Washington (AFP) — Americans and Congress have grown hawkish in their views of jihadists, according to a Tuesday poll and lawmakers who say President Barack Obama should take stronger military action against the Islamic State (IS).
The increasingly aggressive stance frames the backdrop of Obama’s upcoming speech to the nation Wednesday, when he will lay out what the White House says will be his “strategy for degrading and ultimately destroying the terrorist group.”
In the Washington Post/ABC News poll, Americans overwhelmingly favored taking tougher steps against IS, with 52 percent of respondents saying Obama has been “too cautious” in his approach to the extremist forces rampaging across parts of Iraq and Syria.
Eight percent said his approach was too aggressive, while 35 percent said it was about right.
Nine in 10 Americans declared IS a serious threat.
Respondents favored ongoing airstrikes against the group in Iraq by 71 percent to 23 percent, and they responded 65 to 28 percent in favor of expanding airstrikes into Syria, where the administration has shown reluctance in getting involved in the ongoing civil war.
In Congress, Republicans and Democrats alike are calling for more presidential resolve in bringing down IS.
Many lawmakers feel Obama already has authority under the War Powers Resolution to conduct military strikes on Iraq and Syria, but voices from both parties have called for a formal vote to authorize the use of force.
“I am looking for a strategy from the president that takes on this terrorist threat and defeats it,” House Speaker John Boehner told reporters.
Boehner and other congressional leaders were to be briefed by Obama later Tuesday.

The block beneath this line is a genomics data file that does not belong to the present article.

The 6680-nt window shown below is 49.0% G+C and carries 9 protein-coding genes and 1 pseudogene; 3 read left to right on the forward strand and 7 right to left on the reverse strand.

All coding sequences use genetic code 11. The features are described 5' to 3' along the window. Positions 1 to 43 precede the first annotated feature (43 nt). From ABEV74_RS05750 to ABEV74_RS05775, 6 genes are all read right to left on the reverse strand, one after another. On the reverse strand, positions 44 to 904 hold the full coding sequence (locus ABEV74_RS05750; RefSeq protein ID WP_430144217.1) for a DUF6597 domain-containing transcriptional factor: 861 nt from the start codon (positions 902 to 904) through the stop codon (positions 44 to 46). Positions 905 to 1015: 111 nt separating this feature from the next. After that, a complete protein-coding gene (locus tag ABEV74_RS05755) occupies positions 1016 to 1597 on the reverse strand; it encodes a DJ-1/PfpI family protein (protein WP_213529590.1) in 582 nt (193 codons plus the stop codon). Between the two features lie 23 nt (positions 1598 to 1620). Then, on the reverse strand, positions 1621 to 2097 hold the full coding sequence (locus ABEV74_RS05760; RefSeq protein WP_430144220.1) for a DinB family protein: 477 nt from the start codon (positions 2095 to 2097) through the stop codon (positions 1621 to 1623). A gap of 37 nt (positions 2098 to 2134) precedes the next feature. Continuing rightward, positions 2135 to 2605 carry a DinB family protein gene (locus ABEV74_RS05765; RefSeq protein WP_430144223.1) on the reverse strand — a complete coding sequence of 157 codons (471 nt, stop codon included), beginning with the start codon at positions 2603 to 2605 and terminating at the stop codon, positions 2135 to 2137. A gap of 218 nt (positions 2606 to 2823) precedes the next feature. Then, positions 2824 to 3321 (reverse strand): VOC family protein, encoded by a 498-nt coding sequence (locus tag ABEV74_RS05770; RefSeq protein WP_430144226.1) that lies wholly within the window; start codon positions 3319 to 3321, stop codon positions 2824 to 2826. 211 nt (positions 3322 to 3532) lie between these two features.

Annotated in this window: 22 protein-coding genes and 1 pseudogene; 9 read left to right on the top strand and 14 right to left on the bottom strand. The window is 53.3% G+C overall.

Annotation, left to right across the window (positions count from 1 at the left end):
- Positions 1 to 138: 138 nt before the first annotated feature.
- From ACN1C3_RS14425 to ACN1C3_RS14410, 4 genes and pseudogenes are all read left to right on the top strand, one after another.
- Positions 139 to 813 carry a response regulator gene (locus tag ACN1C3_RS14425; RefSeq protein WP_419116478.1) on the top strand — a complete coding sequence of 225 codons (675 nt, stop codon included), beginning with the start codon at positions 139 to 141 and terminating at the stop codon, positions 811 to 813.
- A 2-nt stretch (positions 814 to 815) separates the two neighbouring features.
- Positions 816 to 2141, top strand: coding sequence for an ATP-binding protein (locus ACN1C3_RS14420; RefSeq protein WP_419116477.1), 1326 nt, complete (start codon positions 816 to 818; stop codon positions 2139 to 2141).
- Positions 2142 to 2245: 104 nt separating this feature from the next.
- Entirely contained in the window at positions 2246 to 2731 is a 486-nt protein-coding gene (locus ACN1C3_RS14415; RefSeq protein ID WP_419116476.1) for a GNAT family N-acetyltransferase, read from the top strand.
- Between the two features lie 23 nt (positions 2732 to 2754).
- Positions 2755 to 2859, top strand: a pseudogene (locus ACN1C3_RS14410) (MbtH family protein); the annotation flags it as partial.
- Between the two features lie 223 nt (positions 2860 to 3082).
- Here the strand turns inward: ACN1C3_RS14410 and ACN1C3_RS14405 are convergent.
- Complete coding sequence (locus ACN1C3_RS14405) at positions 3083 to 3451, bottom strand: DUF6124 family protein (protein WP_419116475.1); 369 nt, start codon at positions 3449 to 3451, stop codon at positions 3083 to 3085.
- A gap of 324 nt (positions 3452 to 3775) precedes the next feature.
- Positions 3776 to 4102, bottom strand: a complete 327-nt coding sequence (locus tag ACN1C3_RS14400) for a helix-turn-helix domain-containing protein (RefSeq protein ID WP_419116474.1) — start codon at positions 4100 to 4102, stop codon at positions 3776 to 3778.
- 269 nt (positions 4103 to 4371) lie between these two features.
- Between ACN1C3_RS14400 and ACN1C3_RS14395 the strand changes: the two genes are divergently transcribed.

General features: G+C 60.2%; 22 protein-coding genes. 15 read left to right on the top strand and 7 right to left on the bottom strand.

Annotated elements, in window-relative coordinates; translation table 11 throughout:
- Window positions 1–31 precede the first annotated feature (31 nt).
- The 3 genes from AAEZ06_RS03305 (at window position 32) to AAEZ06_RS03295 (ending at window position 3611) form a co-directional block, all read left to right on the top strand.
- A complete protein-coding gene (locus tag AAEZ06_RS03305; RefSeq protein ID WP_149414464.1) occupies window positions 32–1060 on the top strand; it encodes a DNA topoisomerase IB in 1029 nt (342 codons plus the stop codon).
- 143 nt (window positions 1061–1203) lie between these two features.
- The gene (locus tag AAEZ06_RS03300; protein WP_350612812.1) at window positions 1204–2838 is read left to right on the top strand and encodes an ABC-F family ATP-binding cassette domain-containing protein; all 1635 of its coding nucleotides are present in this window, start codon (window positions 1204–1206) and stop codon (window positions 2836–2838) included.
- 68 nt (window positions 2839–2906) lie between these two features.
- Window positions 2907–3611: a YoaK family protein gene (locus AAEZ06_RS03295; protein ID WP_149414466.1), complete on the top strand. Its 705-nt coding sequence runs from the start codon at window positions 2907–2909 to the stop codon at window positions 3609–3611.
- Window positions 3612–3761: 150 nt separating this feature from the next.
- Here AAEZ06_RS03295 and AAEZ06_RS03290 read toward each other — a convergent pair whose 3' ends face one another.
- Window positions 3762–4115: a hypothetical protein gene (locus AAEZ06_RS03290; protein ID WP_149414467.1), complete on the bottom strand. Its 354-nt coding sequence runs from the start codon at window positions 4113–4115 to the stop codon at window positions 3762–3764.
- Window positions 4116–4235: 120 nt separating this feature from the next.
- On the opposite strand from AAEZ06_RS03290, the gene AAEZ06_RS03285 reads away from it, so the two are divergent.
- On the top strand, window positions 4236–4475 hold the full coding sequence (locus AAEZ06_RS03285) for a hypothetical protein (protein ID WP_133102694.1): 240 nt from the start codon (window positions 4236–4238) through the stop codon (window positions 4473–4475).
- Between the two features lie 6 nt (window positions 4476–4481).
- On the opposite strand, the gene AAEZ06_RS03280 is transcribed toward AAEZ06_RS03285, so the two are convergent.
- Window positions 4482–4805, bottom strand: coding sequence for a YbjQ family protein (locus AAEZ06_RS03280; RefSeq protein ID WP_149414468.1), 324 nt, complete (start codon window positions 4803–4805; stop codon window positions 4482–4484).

Obama has sought to downplay the prospect of re-inserting US ground troops into Iraq, but Boehner declined to rule out the possibility of a role for US soldiers beyond their advisory or protective capacity.
Obama “needs to show that he can be a leader, that he can coalesce the Arab League partners in a way that he hasn’t in the past,” House Intelligence Committee Chairman Mike Rogers told Fox News.
But Republican Congressman Adam Kinzinger said lawmakers are ready to green-light presidential action now.
“If he chooses to come to Congress, I think it would pass overwhelmingly,” Kinzinger said.
Calls to intensify military action against IS go beyond the traditional circle of interventionists. Senator Rand Paul, who has been deeply skeptical of US overseas intervention, has recently joined calls to destroy IS.
According to Democrat Senator Dianne Feinstein, who chairs the Senate Intelligence Committee, Obama has the authority to launch more airstrikes.
“The question is how long that lasts,” she said.
AFP Photo/Mandel Ngan
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